Archive for November, 2010
Divorce has many effects on children. No two children will react in exactly the same way. That’s why parents need to be diligent about watching for signs and indications that your child may be having problems coping with their new reality.
Depression is one of the more common reactions we see in children of divorce. Unfortunately, many parents entirely miss or misinterpret the signs of depression. It can take many forms including behavior that is distancing, lethargic and withdrawn. This is often accompanied by a drop in school grades. But depression can also show in other ways, such as agitation, frustration and aggression.
When depression takes that form, parents are likely to think of it in terms of discipline problems and respond with punishment. It takes maturity and a broader perspective to stand back and realize that your child’s misbehavior may actually be a way of communicating how they are feeling. Their confusion, anger, resentment and powerlessness to control their life circumstances get expressed physically because they don’t know how to verbalize those complex emotions.
Understanding and compassion goes a long way toward opening that door to communication. Instead of punishment, try talking about your new family situation and acknowledging areas that can be improved. Ask for suggestions. Try to get feedback, to create a dialogue rather than lecturing.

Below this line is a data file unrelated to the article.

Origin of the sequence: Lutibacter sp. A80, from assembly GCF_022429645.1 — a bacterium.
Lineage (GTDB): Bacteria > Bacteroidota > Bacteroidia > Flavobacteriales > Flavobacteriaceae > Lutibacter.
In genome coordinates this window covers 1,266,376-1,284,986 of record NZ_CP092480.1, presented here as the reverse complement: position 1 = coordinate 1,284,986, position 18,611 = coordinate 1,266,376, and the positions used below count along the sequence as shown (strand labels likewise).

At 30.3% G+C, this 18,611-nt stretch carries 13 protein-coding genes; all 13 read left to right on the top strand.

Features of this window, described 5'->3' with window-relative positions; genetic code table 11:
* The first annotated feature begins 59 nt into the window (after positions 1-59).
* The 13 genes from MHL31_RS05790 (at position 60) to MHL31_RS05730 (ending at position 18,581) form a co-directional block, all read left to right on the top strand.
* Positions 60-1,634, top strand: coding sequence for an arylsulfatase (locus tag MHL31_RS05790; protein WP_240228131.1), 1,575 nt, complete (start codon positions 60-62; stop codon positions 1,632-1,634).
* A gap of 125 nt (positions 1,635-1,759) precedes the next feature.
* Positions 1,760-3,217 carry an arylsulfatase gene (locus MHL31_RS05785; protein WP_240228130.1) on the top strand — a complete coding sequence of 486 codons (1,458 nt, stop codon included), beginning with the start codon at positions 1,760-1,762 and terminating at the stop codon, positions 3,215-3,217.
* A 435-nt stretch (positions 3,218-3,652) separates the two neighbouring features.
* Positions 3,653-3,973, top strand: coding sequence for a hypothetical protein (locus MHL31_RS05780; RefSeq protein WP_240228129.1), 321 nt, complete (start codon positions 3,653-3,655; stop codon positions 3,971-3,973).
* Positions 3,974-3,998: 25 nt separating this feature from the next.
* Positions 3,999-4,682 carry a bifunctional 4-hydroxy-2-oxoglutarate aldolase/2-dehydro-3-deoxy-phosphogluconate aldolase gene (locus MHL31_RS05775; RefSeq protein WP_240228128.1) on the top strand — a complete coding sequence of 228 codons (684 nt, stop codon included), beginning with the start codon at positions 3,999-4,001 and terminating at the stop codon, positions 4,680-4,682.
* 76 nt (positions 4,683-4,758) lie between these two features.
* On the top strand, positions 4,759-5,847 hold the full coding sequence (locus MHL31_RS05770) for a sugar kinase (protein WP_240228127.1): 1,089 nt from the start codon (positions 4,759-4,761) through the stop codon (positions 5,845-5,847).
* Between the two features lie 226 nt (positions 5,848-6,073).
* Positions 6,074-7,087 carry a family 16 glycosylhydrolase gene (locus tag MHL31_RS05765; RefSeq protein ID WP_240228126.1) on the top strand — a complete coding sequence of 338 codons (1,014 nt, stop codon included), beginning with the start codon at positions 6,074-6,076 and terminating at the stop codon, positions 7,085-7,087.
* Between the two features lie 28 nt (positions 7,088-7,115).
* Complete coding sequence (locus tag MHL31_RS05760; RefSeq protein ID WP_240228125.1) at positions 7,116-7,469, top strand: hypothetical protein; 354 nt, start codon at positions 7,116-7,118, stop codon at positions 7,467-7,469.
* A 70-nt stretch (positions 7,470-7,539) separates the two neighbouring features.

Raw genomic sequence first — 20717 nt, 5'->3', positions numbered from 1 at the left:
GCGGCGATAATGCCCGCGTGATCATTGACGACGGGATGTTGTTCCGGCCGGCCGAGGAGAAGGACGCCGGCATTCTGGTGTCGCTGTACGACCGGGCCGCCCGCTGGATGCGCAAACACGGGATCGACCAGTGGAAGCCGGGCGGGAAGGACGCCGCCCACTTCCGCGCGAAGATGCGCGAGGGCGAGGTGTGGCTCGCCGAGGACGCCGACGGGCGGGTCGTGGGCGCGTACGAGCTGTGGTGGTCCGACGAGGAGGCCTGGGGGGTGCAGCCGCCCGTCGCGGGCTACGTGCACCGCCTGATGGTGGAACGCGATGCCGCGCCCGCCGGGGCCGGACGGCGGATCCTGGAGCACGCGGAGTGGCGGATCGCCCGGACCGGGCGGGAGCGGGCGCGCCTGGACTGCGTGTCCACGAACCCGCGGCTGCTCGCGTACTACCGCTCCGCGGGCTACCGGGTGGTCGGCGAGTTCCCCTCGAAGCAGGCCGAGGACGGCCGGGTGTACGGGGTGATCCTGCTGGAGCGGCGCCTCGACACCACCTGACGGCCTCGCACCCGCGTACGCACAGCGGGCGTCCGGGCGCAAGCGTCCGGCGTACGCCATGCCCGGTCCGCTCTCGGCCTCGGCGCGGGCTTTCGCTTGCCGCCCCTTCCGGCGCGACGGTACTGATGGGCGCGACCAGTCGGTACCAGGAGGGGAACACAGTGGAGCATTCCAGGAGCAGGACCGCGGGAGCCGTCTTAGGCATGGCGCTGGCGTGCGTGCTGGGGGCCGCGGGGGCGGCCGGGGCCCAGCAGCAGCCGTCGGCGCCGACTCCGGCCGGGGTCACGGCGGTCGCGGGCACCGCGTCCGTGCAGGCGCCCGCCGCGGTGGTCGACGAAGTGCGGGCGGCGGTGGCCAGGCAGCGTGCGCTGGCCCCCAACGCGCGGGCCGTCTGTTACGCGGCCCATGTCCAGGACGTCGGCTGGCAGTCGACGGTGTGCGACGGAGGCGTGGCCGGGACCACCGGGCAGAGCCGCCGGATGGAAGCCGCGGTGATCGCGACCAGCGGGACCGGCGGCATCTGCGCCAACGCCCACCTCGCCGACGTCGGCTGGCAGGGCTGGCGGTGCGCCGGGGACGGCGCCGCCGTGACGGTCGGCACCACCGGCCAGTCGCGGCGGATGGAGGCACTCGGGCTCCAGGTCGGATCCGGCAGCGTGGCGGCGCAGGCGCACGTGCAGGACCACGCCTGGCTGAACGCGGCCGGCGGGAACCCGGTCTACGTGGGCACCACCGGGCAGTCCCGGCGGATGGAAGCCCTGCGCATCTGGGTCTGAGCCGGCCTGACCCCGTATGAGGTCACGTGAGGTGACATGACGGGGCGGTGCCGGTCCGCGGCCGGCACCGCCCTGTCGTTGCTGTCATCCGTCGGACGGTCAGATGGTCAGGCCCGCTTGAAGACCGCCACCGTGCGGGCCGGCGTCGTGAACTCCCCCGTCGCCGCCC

The key for parents is in finding more time for emotional support and reassurance to help your child feel less alone or isolated – especially by the new circumstances in his or her life. If extended family – grandparents, aunts, uncles and cousins are not close by, this becomes even more essential.
Children need the support of emotional anchors – close family and friends – and the consequences of divorce too often isolates them from the very people who can best help them through the transition. For this reason you as a parent must continuously keep your eyes open for signs of emotional distress – and then quickly respond with love, attention, compassion and both physical and emotional support.
Studies show that the rate of serious depression is increasing in children – up from 2% a generation ago to 23% for children up to age 20. Not all of it is divorce related, of course, but it still should be a wake-up call to parents. Don’t beat yourself up with guilt. That doesn’t serve any one in the family. But do be alert so you can address issues that come up early on, before they lead to far greater problems.
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Rosalind Sedacca, CCT is a relationship seminar facilitator and author of the new ebook, How Do I Tell the Kids … about the Divorce? A Create-a-Storybook Guide to Preparing Your Children — with Love!. For free articles, her blog, valuable resources on child-centered divorce or to subscribe to her free ezine, go to: www.childcentereddivorce.com
© 2010 All Rights Reserved
By Rosalind Sedacca, CCT
Divorce need not wound and scar your children if you put their emotional and psychological needs first when making crucial decisions. Some parents don’t understand that every decision they make regarding their divorce will affect the well-being of their children in countless ways. The emotional scars are not only harder to see, they’re also much harder to erase.
Here are five keys to helping your children move through and thrive after divorce.
1) Remind them this is not their fault.